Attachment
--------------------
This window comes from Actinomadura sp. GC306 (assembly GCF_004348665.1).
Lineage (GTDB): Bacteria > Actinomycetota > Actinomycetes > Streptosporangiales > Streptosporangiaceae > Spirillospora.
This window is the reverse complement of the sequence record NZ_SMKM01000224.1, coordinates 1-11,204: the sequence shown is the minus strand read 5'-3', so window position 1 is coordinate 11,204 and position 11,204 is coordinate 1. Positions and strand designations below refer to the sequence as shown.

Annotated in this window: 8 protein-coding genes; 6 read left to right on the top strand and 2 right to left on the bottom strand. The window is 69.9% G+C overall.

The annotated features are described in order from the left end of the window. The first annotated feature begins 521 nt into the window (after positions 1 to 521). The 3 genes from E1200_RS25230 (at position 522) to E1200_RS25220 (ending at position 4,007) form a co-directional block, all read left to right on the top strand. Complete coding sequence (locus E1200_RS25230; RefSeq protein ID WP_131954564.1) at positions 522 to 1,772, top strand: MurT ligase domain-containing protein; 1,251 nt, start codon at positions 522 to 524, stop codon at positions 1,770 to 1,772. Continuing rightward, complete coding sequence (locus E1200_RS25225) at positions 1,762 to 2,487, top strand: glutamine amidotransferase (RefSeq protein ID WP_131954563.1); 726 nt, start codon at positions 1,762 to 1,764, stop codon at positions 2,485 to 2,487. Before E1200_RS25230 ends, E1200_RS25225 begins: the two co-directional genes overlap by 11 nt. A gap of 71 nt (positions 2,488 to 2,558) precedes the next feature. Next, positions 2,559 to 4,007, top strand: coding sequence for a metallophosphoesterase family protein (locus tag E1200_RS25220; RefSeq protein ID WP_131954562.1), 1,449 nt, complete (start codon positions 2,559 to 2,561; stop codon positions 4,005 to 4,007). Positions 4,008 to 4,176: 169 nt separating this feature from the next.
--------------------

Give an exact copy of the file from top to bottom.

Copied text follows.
This window comes from Actinomadura sp. GC306 (assembly GCF_004348665.1).
Lineage (GTDB): Bacteria > Actinomycetota > Actinomycetes > Streptosporangiales > Streptosporangiaceae > Spirillospora.
This window is the reverse complement of the sequence record NZ_SMKM01000224.1, coordinates 1-11,204: the sequence shown is the minus strand read 5'-3', so window position 1 is coordinate 11,204 and position 11,204 is coordinate 1. Positions and strand designations below refer to the sequence as shown.

Annotated in this window: 8 protein-coding genes; 6 read left to right on the top strand and 2 right to left on the bottom strand. The window is 69.9% G+C overall.

The annotated features are described in order from the left end of the window. The first annotated feature begins 521 nt into the window (after positions 1 to 521). The 3 genes from E1200_RS25230 (at position 522) to E1200_RS25220 (ending at position 4,007) form a co-directional block, all read left to right on the top strand. Complete coding sequence (locus E1200_RS25230; RefSeq protein ID WP_131954564.1) at positions 522 to 1,772, top strand: MurT ligase domain-containing protein; 1,251 nt, start codon at positions 522 to 524, stop codon at positions 1,770 to 1,772. Continuing rightward, complete coding sequence (locus E1200_RS25225) at positions 1,762 to 2,487, top strand: glutamine amidotransferase (RefSeq protein ID WP_131954563.1); 726 nt, start codon at positions 1,762 to 1,764, stop codon at positions 2,485 to 2,487. Before E1200_RS25230 ends, E1200_RS25225 begins: the two co-directional genes overlap by 11 nt. A gap of 71 nt (positions 2,488 to 2,558) precedes the next feature. Next, positions 2,559 to 4,007, top strand: coding sequence for a metallophosphoesterase family protein (locus tag E1200_RS25220; RefSeq protein ID WP_131954562.1), 1,449 nt, complete (start codon positions 2,559 to 2,561; stop codon positions 4,005 to 4,007). Positions 4,008 to 4,176: 169 nt separating this feature from the next.